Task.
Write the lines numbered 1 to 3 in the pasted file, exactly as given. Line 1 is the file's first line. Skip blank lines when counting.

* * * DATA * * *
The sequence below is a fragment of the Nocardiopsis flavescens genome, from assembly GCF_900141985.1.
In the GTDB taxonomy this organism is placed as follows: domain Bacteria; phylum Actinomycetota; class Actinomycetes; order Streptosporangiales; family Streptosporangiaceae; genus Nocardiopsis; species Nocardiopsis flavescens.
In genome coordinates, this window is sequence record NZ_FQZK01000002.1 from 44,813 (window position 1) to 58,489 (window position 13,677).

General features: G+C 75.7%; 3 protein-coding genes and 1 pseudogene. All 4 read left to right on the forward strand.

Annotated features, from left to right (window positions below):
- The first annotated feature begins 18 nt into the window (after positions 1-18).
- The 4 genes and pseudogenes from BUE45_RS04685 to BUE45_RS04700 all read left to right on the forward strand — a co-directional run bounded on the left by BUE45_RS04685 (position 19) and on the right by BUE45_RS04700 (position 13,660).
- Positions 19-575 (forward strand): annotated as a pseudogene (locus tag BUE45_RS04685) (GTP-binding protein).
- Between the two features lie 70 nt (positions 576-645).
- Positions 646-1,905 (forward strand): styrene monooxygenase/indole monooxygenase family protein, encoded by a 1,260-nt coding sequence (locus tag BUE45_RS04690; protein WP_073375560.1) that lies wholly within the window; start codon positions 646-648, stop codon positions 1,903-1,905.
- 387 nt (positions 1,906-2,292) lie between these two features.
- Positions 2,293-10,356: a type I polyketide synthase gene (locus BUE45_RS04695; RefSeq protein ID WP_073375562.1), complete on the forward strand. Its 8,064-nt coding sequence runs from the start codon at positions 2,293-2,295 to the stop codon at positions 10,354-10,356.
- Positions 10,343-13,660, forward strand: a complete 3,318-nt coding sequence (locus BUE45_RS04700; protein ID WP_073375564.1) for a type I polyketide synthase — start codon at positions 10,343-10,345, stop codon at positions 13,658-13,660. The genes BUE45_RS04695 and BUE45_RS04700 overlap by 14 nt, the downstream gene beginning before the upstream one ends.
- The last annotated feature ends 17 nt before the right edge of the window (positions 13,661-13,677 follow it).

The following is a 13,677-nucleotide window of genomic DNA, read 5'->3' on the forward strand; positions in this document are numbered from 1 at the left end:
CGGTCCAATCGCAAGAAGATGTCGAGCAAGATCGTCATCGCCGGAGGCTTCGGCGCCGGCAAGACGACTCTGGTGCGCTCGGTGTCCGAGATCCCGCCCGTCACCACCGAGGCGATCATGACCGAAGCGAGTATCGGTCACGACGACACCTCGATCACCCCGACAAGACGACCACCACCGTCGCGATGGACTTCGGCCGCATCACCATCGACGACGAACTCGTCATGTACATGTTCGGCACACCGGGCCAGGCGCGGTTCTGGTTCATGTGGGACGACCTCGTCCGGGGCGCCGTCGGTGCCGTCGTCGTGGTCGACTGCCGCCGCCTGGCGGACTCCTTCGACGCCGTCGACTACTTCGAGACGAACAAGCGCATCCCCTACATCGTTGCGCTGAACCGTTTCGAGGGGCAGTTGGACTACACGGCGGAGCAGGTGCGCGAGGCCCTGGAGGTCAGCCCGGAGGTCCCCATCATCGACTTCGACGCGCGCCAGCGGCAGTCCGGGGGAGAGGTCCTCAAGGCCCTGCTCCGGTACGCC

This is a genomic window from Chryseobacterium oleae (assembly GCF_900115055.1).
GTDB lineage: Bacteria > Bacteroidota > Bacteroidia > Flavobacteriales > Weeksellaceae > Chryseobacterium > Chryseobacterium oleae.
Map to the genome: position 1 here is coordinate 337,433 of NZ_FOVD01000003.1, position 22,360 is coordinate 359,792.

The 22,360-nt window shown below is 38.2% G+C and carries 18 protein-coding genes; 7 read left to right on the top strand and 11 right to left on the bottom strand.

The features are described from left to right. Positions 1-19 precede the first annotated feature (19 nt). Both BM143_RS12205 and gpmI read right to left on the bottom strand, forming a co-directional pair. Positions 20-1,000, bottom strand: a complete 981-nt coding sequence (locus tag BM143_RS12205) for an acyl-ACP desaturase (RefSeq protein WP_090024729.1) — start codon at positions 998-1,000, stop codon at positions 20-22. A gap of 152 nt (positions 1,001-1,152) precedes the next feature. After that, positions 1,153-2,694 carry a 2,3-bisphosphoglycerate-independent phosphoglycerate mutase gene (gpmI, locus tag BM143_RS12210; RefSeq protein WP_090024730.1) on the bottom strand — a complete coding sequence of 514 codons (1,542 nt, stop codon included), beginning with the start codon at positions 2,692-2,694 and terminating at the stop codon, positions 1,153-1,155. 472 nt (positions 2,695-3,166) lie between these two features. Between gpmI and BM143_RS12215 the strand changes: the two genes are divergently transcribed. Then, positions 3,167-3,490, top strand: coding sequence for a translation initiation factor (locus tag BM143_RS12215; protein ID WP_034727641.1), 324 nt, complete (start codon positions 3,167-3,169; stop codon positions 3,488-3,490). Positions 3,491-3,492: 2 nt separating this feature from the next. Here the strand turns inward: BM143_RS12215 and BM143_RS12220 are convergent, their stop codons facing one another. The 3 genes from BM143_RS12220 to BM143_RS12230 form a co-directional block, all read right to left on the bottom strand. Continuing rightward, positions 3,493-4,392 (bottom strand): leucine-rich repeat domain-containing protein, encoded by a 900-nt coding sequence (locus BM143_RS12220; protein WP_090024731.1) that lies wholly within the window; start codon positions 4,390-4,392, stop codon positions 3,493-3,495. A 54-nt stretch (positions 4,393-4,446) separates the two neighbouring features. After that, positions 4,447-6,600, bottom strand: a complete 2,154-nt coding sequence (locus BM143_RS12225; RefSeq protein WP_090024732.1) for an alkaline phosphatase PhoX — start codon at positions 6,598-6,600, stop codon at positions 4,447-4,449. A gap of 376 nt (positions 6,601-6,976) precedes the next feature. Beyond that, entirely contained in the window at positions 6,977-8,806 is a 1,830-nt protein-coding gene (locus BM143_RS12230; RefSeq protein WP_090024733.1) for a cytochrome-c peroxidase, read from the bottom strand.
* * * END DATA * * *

The sequence below is a fragment of the Nocardiopsis flavescens genome, from assembly GCF_900141985.1.
In the GTDB taxonomy this organism is placed as follows: domain Bacteria; phylum Actinomycetota; class Actinomycetes; order Streptosporangiales; family Streptosporangiaceae; genus Nocardiopsis; species Nocardiopsis flavescens.
In genome coordinates, this window is sequence record NZ_FQZK01000002.1 from 44,813 (window position 1) to 58,489 (window position 13,677).